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Bull Hosp Jt Dis (2013). 2013;71 Suppl 2:64-7.

Indications, technique, and pitfalls of reverse total shoulder arthroplasty for proximal humerus fractures.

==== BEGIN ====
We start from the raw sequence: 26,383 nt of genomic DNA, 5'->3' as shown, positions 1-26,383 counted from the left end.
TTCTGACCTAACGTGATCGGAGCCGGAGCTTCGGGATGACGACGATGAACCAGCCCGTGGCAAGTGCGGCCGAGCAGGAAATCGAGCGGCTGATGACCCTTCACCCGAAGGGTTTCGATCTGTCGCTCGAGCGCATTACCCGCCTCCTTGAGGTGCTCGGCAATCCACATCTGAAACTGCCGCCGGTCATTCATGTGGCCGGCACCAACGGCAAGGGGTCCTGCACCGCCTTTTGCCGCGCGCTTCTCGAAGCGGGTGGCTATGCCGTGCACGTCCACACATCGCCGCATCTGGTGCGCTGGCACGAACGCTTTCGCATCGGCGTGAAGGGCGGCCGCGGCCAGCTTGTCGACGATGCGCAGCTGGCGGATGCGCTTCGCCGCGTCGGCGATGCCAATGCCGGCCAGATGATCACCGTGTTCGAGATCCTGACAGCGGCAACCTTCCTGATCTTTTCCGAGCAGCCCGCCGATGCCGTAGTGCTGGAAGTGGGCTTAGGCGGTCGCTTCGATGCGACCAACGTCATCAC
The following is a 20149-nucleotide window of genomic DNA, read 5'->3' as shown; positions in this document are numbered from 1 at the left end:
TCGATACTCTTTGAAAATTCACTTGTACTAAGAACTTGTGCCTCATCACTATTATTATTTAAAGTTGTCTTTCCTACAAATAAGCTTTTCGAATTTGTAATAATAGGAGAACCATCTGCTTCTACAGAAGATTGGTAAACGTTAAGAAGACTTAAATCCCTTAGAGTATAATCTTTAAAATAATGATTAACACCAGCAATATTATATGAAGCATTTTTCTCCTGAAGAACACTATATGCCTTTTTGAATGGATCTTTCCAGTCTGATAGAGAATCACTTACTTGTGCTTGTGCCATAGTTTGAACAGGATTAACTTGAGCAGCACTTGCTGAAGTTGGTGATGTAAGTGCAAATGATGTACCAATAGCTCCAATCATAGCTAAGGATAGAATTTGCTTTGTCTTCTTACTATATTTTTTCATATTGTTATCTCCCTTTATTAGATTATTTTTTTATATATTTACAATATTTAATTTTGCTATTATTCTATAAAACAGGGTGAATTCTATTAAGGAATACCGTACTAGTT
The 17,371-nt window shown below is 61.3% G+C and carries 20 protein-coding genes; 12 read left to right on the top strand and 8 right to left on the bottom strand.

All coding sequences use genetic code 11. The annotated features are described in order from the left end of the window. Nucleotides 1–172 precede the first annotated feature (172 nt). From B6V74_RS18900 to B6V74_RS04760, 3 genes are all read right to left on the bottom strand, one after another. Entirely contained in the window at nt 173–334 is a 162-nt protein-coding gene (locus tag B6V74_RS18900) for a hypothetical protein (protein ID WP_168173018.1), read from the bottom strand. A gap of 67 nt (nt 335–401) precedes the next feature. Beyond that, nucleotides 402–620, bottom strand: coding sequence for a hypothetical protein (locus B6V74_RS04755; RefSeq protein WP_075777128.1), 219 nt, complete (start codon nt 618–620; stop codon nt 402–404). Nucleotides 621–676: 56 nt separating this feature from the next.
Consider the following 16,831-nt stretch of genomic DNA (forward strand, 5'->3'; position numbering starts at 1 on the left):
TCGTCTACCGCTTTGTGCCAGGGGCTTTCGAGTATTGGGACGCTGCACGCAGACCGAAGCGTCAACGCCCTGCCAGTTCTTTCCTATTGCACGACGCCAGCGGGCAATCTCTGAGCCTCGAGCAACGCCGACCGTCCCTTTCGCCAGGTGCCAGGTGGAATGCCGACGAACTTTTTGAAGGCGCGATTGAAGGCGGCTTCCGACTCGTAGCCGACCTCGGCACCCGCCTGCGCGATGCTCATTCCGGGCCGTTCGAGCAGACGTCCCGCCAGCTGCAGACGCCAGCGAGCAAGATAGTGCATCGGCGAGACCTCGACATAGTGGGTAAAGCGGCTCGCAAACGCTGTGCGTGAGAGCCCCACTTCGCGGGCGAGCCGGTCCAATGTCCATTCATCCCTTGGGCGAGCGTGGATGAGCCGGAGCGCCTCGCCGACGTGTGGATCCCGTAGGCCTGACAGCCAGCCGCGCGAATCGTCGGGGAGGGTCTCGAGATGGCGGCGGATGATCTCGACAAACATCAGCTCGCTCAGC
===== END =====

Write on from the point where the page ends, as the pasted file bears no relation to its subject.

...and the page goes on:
Management of proximal humerus fractures with hemiarthroplasty has been shown to yield unpredictable and inconsistent outcomes. Risk factors for clinical failure following hemiarthroplasty include postoperative tuberosity failure, advanced age, female sex, osteoporosis, and inability or unwillingness to participate in the extensive rehabilitation required. In this difficult-to-manage injury, reverse total shoulder arthroplasty (rTSA) for fracture has been shown to reliably restore elevation, even in cases of tuberosity failure, and to restore rotational movements if the tuberosity heals. In addition, a fracture-specific implant design has been suggested to improve the likelihood of tuberosity healing. Early results indicate that fractures of the proximal humerus that are indicated for arthroplasty should be considered for rTSA. Tuberosity integrity appears to impact rotational movement but not restoration of elevation.

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